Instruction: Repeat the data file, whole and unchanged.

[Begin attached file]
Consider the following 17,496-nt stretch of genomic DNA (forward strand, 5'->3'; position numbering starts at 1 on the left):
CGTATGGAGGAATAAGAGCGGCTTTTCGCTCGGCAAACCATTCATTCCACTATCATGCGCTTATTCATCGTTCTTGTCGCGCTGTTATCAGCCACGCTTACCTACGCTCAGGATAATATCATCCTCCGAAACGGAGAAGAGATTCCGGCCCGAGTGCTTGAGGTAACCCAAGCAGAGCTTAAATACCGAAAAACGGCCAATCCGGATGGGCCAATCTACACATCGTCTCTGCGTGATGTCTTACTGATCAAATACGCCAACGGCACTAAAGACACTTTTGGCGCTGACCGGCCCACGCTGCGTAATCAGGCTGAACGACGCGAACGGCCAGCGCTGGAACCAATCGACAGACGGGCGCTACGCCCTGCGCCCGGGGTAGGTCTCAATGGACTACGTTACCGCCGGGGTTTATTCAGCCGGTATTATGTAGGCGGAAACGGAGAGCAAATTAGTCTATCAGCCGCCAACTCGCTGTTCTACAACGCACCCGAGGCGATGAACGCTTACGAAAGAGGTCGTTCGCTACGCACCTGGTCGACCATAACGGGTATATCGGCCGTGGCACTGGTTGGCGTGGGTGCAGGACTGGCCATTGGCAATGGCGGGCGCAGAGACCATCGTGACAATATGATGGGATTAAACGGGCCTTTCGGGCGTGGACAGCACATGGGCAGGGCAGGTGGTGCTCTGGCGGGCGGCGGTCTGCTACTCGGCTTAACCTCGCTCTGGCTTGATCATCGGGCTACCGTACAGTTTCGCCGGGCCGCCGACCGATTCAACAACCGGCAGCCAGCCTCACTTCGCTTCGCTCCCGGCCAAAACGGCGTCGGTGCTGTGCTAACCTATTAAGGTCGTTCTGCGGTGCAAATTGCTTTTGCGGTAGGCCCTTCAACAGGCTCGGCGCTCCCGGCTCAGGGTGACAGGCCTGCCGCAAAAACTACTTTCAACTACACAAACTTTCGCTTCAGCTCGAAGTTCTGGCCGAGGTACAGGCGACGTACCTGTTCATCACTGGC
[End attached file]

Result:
Consider the following 17,496-nt stretch of genomic DNA (forward strand, 5'->3'; position numbering starts at 1 on the left):
CGTATGGAGGAATAAGAGCGGCTTTTCGCTCGGCAAACCATTCATTCCACTATCATGCGCTTATTCATCGTTCTTGTCGCGCTGTTATCAGCCACGCTTACCTACGCTCAGGATAATATCATCCTCCGAAACGGAGAAGAGATTCCGGCCCGAGTGCTTGAGGTAACCCAAGCAGAGCTTAAATACCGAAAAACGGCCAATCCGGATGGGCCAATCTACACATCGTCTCTGCGTGATGTCTTACTGATCAAATACGCCAACGGCACTAAAGACACTTTTGGCGCTGACCGGCCCACGCTGCGTAATCAGGCTGAACGACGCGAACGGCCAGCGCTGGAACCAATCGACAGACGGGCGCTACGCCCTGCGCCCGGGGTAGGTCTCAATGGACTACGTTACCGCCGGGGTTTATTCAGCCGGTATTATGTAGGCGGAAACGGAGAGCAAATTAGTCTATCAGCCGCCAACTCGCTGTTCTACAACGCACCCGAGGCGATGAACGCTTACGAAAGAGGTCGTTCGCTACGCACCTGGTCGACCATAACGGGTATATCGGCCGTGGCACTGGTTGGCGTGGGTGCAGGACTGGCCATTGGCAATGGCGGGCGCAGAGACCATCGTGACAATATGATGGGATTAAACGGGCCTTTCGGGCGTGGACAGCACATGGGCAGGGCAGGTGGTGCTCTGGCGGGCGGCGGTCTGCTACTCGGCTTAACCTCGCTCTGGCTTGATCATCGGGCTACCGTACAGTTTCGCCGGGCCGCCGACCGATTCAACAACCGGCAGCCAGCCTCACTTCGCTTCGCTCCCGGCCAAAACGGCGTCGGTGCTGTGCTAACCTATTAAGGTCGTTCTGCGGTGCAAATTGCTTTTGCGGTAGGCCCTTCAACAGGCTCGGCGCTCCCGGCTCAGGGTGACAGGCCTGCCGCAAAAACTACTTTCAACTACACAAACTTTCGCTTCAGCTCGAAGTTCTGGCCGAGGTACAGGCGACGTACCTGTTCATCACTGGC